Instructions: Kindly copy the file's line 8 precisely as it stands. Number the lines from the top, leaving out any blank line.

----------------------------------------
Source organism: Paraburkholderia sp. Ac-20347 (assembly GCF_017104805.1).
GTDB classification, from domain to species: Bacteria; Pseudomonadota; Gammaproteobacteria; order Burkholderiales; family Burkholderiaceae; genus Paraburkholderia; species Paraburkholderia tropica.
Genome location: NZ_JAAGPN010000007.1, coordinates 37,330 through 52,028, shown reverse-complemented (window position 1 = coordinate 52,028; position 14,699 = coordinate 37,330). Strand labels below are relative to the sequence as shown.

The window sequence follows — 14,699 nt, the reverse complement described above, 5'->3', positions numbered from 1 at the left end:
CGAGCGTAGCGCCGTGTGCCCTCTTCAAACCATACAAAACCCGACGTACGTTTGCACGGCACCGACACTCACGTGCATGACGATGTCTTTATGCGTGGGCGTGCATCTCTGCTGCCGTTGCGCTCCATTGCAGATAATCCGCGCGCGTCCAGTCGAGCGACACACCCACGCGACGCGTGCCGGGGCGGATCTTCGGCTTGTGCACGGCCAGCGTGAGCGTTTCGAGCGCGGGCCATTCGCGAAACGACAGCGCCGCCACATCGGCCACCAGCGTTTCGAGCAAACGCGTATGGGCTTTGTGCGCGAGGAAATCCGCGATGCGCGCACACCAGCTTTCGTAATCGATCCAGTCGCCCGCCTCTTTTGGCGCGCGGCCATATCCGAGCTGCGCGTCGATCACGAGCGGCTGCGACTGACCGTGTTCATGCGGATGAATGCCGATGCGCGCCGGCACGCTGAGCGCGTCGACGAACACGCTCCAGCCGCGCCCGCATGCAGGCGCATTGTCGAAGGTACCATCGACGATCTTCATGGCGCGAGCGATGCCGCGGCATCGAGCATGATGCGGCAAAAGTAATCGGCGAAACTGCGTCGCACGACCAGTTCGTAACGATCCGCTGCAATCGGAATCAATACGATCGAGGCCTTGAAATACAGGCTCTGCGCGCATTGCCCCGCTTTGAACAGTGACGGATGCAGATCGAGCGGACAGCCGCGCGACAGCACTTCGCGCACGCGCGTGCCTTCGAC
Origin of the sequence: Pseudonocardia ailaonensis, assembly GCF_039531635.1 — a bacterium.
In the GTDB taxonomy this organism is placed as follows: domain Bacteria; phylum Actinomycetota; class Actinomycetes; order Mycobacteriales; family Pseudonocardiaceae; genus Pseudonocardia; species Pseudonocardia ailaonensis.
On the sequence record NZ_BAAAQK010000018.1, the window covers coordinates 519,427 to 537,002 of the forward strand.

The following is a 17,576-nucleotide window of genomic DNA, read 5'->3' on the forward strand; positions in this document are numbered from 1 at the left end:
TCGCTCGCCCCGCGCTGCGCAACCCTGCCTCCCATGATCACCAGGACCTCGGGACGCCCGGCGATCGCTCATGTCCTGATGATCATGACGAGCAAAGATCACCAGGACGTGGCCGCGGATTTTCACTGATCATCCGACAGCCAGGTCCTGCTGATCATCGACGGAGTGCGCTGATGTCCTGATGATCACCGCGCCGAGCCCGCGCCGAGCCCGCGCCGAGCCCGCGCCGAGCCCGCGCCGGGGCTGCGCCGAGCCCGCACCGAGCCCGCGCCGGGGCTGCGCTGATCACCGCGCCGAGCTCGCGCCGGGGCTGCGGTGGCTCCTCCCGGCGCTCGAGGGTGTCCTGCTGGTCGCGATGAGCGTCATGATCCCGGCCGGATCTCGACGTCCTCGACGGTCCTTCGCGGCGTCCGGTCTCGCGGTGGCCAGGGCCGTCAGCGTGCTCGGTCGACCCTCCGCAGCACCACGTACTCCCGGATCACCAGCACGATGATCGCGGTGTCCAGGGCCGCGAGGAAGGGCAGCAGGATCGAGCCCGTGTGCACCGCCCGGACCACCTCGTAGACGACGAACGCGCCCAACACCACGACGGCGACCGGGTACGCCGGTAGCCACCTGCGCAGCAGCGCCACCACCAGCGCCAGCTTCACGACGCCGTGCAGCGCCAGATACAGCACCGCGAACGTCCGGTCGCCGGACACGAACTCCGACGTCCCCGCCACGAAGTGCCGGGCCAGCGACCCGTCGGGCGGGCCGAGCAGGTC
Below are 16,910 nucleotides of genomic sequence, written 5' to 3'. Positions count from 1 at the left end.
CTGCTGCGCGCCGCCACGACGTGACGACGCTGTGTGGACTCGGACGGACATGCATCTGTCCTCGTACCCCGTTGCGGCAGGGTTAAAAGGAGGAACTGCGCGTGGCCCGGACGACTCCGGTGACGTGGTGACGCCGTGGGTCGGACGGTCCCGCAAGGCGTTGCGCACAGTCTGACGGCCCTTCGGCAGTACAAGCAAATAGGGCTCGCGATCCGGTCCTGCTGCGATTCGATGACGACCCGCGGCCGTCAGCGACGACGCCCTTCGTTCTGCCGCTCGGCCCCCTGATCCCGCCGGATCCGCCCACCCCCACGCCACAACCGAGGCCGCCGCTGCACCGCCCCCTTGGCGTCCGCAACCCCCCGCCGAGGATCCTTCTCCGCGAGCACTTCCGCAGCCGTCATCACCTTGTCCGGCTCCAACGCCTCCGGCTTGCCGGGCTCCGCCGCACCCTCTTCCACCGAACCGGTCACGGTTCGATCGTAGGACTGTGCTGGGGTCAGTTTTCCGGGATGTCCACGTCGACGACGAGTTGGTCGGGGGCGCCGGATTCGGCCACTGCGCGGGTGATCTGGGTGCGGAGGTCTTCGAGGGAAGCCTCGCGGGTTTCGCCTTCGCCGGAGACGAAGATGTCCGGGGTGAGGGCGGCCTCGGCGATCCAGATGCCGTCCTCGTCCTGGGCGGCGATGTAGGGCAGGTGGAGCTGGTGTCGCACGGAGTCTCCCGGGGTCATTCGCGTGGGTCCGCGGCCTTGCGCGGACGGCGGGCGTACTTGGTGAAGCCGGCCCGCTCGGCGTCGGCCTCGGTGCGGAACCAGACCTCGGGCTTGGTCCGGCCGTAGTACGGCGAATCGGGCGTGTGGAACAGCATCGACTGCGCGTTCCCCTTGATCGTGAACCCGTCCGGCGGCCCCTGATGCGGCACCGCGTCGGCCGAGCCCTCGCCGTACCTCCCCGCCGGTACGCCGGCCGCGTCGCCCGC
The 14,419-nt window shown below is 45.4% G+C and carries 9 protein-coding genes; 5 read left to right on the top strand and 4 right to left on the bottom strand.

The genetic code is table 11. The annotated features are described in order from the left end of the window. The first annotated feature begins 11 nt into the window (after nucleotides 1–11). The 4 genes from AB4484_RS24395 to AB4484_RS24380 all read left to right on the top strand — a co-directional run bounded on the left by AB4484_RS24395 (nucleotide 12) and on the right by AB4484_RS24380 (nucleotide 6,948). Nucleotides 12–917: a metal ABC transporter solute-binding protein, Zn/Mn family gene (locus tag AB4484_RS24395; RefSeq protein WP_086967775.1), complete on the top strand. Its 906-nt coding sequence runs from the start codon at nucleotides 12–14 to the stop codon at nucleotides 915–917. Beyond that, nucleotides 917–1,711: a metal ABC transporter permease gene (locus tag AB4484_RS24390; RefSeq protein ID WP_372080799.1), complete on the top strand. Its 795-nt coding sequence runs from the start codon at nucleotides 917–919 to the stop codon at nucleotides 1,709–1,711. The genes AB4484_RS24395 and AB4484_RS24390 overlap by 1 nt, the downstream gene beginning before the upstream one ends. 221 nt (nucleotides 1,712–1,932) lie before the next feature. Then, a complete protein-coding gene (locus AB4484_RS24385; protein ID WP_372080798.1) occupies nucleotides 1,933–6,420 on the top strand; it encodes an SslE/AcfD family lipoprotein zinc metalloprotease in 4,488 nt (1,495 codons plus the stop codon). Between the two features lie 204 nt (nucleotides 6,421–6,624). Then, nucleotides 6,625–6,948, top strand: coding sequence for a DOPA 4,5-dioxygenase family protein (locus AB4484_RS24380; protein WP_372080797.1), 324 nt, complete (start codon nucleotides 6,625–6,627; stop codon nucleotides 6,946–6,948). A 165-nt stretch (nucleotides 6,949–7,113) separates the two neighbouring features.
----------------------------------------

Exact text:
On the sequence record NZ_BAAAQK010000018.1, the window covers coordinates 519,427 to 537,002 of the forward strand.